There was no real rain or drastic changes in the weather.

FLYNN: At that gasp moment, what was going through your mind?

ALLEN: I was panicking, because I knew what was at stake. It was just a nanosecond. I mean if you weren't watching and you weren't right there looking at him, you wouldn't have noticed it. But those people in that corner in front of the town hall certainly noticed it, and I'm sure he remembers it.

FLYNN: At that venue, what was the highlight during the Olympics?

ALLEN: I think the highlight was Eric Heiden. ... You won't ever see that again because there are so many specialists. He raced every race, and he won every race. You won't find that today or in the future, I don't think. He's just a dynamic guy. He would hang out in the zamboni garage rather than hang out in the locker room area. He was very much to himself and kept very quiet. He was focused, let's say.

FLYNN: Did you have any interaction with him?

ALLEN: To say hello and stuff, nothing too fancy.

FLYNN: Your work day during the Olympics, what was it like?

ALLEN: It started like at 4 in the morning, and this guy Nick ... every day he brought in this schnapps and like at 4 in the morning we'd have to have a drink of that before we started work. And this stuff was like lighter fluid, and that got your day going. It usually went until probably 9-10 at night.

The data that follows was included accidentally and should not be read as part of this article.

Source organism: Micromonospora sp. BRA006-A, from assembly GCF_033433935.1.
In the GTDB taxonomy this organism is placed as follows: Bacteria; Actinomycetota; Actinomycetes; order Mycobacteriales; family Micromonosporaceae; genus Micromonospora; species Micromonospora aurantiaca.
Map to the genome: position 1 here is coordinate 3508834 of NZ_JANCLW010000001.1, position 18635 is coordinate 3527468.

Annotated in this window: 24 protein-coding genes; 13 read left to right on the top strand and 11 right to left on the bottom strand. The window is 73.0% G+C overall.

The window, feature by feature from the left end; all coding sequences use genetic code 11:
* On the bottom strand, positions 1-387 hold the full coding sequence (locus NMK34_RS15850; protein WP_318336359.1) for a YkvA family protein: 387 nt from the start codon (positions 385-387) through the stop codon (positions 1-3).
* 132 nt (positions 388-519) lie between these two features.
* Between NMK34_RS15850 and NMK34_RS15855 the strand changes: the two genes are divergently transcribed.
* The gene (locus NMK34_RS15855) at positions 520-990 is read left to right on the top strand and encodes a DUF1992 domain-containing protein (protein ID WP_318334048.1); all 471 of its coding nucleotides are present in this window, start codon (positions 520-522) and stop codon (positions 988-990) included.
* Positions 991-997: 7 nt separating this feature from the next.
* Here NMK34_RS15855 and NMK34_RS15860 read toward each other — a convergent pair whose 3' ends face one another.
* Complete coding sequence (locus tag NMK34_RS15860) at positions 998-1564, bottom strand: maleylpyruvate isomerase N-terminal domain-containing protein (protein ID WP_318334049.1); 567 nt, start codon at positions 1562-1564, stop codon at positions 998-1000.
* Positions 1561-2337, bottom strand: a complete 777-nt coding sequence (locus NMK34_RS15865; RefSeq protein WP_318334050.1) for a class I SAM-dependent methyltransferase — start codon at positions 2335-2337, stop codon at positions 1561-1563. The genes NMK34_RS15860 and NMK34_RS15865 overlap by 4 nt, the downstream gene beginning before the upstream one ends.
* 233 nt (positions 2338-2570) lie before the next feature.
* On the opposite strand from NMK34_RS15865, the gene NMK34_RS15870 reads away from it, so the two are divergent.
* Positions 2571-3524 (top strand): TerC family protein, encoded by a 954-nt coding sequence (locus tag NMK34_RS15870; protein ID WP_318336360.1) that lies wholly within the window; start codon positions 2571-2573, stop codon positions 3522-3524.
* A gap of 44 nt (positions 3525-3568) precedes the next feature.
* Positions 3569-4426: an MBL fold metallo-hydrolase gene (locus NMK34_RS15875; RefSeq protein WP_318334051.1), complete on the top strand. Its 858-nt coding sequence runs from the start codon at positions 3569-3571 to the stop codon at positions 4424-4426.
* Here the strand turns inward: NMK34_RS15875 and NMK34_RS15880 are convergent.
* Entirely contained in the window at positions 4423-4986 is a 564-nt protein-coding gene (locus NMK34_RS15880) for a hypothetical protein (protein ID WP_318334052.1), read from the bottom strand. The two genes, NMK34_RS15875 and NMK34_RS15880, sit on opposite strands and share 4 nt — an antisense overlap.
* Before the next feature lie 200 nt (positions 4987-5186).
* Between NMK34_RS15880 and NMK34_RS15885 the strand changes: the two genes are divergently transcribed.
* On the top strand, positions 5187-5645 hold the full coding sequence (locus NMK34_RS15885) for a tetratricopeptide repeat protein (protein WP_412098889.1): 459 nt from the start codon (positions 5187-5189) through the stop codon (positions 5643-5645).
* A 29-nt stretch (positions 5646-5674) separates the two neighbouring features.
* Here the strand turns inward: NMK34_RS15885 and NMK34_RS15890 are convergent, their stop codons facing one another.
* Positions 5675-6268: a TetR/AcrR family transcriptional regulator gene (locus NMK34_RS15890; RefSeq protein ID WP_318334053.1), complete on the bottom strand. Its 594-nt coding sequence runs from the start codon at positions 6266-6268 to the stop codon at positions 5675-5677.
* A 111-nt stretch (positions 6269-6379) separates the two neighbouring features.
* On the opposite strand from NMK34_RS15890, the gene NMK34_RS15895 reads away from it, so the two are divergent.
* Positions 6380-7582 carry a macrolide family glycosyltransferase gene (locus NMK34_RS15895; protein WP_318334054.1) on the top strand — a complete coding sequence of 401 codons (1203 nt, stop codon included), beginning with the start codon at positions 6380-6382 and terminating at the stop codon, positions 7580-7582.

FLYNN: Aside from your work day, what was life like for you?

ALLEN: It was pretty much just work. My wife and I, we got moved out of the apartment we were in, and we stayed with some friends near the oval on McLenathen Avenue or somewhere, an apartment down there, so it was pretty easy for me. I could walk back and forth to work. You know, but you had to plan ahead, you know, with your grocery shopping, that type of stuff.

Traveling, I had all kinds of passes that I could go anywhere, but it was such a hassle. I can remember I went to the opening ceremonies, and I drove down and I ended up coming back with a pickup truck filled with people. Literally 25 people in the back of the pickup because they couldn't get a ride. You had to plan ahead, any movement you made, any shopping you wanted to do, you had to be aware because it was hard to move around just to do your day-to-day stuff.

FLYNN: How did the 1980 games change your life?

ALLEN: It opened up a lot of friendships. It opened up a whole different world to me. Prior to that, the Olympics was something you saw on TV. You didn't realize quite the amount of work that went into that. And it gave me a wordly view that I didn't have before that of a lot of things, of politics, of people. This Olympics was a melting pot, and I think it exposed a lot of people to a lot of people from different walks of life, with different interests, and it was a growing experience for sure.

(The "Welcome World" oral history project is a partnership with the Lake Placid News, Lake Placid Olympic Museum and Lake Placid-North Elba Historical Society.)